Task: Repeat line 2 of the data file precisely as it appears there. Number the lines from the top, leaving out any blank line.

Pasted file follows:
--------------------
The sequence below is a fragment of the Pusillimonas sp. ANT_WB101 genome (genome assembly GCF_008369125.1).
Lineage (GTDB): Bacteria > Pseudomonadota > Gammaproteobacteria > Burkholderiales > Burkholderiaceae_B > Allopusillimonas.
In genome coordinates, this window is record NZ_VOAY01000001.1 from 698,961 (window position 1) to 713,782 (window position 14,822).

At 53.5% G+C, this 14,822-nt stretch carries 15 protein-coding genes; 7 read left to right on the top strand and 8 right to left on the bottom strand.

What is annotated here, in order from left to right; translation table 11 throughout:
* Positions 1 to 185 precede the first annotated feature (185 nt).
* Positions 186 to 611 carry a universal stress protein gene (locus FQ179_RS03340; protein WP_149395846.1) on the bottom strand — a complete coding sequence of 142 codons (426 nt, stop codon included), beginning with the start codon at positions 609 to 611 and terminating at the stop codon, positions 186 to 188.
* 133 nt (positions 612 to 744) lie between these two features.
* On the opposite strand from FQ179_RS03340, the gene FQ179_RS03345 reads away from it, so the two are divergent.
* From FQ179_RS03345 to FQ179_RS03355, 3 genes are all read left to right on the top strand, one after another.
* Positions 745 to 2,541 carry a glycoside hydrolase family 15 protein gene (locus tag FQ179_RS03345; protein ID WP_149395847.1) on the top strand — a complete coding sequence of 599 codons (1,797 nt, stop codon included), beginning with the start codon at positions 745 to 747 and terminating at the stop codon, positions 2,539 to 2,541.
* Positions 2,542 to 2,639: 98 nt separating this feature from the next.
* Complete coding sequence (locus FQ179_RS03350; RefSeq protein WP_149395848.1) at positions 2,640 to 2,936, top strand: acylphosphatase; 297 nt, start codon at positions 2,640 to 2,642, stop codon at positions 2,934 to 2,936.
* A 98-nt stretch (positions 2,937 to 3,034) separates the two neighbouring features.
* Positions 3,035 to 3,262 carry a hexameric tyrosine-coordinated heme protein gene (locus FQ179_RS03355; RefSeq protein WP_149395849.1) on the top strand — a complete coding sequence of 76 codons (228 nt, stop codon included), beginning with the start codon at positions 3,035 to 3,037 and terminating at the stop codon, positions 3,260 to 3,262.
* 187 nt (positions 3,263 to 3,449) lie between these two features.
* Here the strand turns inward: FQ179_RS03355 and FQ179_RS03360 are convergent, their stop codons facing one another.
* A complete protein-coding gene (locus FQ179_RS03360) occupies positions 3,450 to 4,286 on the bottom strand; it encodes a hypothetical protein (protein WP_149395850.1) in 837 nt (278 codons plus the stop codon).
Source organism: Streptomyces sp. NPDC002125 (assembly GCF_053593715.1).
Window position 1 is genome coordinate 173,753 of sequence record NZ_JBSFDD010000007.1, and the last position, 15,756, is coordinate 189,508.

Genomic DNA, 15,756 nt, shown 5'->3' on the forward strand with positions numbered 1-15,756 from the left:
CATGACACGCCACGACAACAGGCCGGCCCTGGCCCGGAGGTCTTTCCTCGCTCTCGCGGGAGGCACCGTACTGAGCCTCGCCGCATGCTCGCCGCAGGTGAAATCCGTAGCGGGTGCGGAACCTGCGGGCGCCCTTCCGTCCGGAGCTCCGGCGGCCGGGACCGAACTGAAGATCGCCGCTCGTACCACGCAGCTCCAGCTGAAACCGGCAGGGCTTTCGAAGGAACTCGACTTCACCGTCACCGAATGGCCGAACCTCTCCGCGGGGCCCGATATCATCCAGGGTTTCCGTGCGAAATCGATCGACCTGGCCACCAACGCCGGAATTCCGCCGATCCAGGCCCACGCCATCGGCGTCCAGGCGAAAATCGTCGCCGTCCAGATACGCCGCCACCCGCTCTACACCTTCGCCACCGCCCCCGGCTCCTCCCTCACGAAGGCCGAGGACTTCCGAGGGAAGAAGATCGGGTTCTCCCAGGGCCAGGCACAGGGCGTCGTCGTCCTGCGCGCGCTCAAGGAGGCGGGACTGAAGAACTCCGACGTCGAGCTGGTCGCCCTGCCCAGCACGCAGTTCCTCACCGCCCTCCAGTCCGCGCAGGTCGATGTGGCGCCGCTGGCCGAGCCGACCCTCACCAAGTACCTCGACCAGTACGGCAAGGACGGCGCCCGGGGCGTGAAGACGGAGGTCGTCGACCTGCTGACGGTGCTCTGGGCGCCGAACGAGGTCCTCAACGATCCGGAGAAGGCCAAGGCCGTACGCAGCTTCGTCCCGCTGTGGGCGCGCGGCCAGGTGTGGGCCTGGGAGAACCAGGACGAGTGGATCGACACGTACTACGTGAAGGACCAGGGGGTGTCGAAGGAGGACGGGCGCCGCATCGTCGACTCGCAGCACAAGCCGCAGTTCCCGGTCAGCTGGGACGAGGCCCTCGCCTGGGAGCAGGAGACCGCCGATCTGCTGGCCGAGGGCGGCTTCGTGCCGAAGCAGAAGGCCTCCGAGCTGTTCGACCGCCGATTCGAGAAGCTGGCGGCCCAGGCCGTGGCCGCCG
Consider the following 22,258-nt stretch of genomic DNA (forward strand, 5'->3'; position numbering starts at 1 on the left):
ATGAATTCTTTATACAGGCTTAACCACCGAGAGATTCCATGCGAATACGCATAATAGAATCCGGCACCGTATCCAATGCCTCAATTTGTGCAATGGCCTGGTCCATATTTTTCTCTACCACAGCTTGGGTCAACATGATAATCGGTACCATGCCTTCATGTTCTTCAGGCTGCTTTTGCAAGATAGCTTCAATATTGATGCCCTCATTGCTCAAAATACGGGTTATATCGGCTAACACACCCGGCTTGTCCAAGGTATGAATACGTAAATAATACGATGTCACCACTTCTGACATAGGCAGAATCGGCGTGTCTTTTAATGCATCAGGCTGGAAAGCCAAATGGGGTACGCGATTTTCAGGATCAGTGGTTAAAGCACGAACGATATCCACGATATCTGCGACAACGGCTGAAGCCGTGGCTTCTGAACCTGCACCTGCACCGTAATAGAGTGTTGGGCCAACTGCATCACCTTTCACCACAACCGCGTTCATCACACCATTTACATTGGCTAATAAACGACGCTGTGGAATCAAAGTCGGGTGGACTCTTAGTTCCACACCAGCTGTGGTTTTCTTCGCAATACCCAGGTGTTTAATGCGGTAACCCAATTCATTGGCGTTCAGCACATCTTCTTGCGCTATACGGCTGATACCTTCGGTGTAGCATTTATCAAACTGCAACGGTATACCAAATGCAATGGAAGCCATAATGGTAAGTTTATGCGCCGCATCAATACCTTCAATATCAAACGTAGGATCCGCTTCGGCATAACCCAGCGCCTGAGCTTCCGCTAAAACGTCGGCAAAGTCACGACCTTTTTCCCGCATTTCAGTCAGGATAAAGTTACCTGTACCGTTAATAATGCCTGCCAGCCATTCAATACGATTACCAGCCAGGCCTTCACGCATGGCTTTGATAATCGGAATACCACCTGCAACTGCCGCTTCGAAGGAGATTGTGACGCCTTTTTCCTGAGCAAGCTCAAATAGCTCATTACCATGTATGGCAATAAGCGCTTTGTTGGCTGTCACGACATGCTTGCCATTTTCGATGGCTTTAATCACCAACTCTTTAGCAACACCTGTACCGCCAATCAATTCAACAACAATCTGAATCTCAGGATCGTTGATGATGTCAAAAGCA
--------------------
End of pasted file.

Lineage (GTDB): Bacteria > Pseudomonadota > Gammaproteobacteria > Burkholderiales > Burkholderiaceae_B > Allopusillimonas.